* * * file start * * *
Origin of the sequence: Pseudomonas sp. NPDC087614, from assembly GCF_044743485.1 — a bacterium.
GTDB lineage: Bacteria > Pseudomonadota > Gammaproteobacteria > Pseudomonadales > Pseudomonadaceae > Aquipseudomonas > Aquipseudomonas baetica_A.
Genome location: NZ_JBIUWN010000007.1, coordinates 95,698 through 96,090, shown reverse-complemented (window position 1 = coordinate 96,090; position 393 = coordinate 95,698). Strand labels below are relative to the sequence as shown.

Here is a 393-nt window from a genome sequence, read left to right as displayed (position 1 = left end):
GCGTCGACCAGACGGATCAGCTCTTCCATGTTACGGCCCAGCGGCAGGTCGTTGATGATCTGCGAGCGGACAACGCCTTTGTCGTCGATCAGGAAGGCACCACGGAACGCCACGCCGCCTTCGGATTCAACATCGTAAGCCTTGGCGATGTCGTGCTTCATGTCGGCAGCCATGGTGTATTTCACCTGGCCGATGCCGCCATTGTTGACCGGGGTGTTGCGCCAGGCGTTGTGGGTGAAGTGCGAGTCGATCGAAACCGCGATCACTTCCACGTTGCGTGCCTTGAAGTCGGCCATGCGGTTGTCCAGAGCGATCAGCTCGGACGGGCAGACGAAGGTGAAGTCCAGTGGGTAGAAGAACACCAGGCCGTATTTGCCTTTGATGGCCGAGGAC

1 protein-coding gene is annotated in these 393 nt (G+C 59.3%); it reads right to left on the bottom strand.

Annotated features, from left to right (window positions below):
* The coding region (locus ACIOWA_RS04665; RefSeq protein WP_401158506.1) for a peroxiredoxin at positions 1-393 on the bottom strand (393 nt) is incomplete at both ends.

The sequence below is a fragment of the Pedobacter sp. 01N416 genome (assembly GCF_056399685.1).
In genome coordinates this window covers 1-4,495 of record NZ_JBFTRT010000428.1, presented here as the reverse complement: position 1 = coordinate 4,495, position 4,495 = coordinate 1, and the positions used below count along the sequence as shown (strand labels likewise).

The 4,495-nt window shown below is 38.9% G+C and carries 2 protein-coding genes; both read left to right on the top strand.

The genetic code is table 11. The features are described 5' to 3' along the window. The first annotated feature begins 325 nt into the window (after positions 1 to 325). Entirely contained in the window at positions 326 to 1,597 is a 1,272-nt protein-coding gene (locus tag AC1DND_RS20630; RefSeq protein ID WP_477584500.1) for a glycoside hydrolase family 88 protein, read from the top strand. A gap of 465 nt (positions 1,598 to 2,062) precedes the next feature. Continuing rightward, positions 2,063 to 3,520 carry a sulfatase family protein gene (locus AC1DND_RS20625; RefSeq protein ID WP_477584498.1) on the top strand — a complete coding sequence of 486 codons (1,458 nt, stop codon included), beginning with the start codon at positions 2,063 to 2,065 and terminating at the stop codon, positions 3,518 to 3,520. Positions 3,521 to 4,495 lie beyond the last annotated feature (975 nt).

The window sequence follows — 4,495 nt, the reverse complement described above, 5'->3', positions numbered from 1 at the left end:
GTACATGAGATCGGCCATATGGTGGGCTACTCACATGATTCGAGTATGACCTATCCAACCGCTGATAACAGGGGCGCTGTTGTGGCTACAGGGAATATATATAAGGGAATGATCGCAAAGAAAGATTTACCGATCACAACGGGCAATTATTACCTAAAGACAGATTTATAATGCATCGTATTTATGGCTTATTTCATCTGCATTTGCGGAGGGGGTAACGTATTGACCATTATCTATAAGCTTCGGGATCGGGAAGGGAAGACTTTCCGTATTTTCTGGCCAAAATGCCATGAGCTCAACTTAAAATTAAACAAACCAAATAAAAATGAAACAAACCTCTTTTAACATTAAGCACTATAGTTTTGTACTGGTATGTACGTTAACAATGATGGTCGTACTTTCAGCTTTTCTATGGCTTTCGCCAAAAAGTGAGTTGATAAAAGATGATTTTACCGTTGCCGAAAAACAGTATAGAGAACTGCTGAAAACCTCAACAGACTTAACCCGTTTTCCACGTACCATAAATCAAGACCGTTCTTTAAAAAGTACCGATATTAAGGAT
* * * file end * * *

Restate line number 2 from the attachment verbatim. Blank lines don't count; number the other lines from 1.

GTDB lineage: Bacteria > Pseudomonadota > Gammaproteobacteria > Pseudomonadales > Pseudomonadaceae > Aquipseudomonas > Aquipseudomonas baetica_A.